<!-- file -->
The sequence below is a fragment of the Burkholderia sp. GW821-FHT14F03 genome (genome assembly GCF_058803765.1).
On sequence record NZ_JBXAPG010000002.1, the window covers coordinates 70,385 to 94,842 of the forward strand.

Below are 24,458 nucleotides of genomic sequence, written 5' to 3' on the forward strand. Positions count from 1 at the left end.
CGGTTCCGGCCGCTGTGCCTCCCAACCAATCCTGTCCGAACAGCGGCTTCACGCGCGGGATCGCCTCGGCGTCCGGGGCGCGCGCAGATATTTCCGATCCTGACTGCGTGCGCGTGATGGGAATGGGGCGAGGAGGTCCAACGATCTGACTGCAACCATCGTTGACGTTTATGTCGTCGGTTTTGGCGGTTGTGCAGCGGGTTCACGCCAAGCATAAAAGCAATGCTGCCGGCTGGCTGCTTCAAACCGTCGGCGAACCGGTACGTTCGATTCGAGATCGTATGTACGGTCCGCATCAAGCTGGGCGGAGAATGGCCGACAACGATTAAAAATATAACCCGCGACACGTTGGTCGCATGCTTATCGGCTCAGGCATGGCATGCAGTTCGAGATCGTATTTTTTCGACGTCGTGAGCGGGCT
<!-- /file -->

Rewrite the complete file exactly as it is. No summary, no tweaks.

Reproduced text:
The sequence below is a fragment of the Burkholderia sp. GW821-FHT14F03 genome (genome assembly GCF_058803765.1).
On sequence record NZ_JBXAPG010000002.1, the window covers coordinates 70,385 to 94,842 of the forward strand.

Below are 24,458 nucleotides of genomic sequence, written 5' to 3' on the forward strand. Positions count from 1 at the left end.
CGGTTCCGGCCGCTGTGCCTCCCAACCAATCCTGTCCGAACAGCGGCTTCACGCGCGGGATCGCCTCGGCGTCCGGGGCGCGCGCAGATATTTCCGATCCTGACTGCGTGCGCGTGATGGGAATGGGGCGAGGAGGTCCAACGATCTGACTGCAACCATCGTTGACGTTTATGTCGTCGGTTTTGGCGGTTGTGCAGCGGGTTCACGCCAAGCATAAAAGCAATGCTGCCGGCTGGCTGCTTCAAACCGTCGGCGAACCGGTACGTTCGATTCGAGATCGTATGTACGGTCCGCATCAAGCTGGGCGGAGAATGGCCGACAACGATTAAAAATATAACCCGCGACACGTTGGTCGCATGCTTATCGGCTCAGGCATGGCATGCAGTTCGAGATCGTATTTTTTCGACGTCGTGAGCGGGCT